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Intentional Wrong Exception to the Workers’ Compensation Bar Not Available to Third-Party Tortfeasors (NJ)

October 23, 2020

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<p style="text-align: justify;">The Appellate Division of the Superior Court of New Jersey recently held that the “intentional wrong” exception to the workers’ compensation bar was not available to a third-party tortfeasor and remained limited only to the injured employee as an election of remedies. Although an unpublished opinion, the court’s decision is important because it further limits the claims that can be brought against employers after workplace incidents.</p>
<p style="text-align: justify;">In <a href="https://www.wcmlaw.com/wp-content/uploads/2020/10/Gonzalez-v-Laumar-Roofing-Company-Inc-v.-Guiliano-Environmental-LLC.pdf"><em>Gonzalez v Laumar Roofing Company Inc v. Guiliano Environmental, LLC</em>,</a> the plaintiff filed a claim for personal injuries sustained while performing roofing work. Gonzalez initially sued only the general contractor of the project, Laumar, as a defendant. No claims were brought against his employer, Guiliano as he had previously filed for and received workers’ compensation benefits from Guiliano pursuant to the Workers’ Compensation Act, N.J.S.A. 34:15-1. Laumar subsequently filed a third-party complaint against Guiliano, claiming that Gonzalez’s injuries were caused by an “intentional wrong” Guiliano committed.</p>
<p style="text-align: justify;">While an employee’s recovery after a workplace incident is generally limited to workers’ compensation benefits, the “intentional wrong” exception permits employees to file claims against their employers where the employer, or fellow employee, caused the injuries “intentionally” as defined by the court. An intentional wrong occurs where it is a substantial and/or virtual certainty that an injury will occur because of the employer’s conduct.</p>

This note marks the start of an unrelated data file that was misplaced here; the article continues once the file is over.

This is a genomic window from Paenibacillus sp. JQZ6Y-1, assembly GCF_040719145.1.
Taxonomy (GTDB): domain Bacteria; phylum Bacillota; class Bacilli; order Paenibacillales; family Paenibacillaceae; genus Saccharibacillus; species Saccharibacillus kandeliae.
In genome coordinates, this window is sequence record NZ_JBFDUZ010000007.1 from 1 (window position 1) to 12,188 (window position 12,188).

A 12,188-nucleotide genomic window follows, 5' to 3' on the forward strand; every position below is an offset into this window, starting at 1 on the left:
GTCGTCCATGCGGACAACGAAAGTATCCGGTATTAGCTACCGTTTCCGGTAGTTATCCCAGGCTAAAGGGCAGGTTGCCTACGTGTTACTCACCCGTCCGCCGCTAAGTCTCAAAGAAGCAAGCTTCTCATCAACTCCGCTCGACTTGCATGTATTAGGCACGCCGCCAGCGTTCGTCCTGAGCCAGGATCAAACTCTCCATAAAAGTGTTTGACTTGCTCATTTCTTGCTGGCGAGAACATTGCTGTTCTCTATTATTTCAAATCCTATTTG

<p style="text-align: justify;">In Gonzalez, Laumar tried to avail itself the “intentional wrong” exception often used by plaintiffs to bring claims against their employers after receiving workers’ compensation benefits. The court, however, held that the “intentional wrong” exception was only available to plaintiffs—not third-party tortfeasors. The court reasoned that in codifying the “intentional wrong” exception, the legislature sought “to provide an election of remedies only for the injured employee and his or her representatives.” The court further articulated that the Workers’ Compensation Act broadly protects employers. It referred to its precedent as guidance, in which the Appellate Division has only allowed third-party tortfeasors to seek indemnification in limited circumstances.</p>
<p style="text-align: justify;">Although limiting avenues of recovery for third parties in workplace incidents, the court noted that the decision only applies to cases where the employee does not allege an “intentional wrong” against his or her employer. The court did not offer opinion on whether a third-party tortfeasor could bring claims under the “intentional wrong” exception where the employee also alleges an “intentional wrong” on behalf of the employer.</p>
<p style="text-align: justify;">Thanks to John Lang for his contribution to this post. If you have any questions or comments, please contact <a href="mailto:tbracken@wcmlaw.com">Thomas Bracken</a>.</p>

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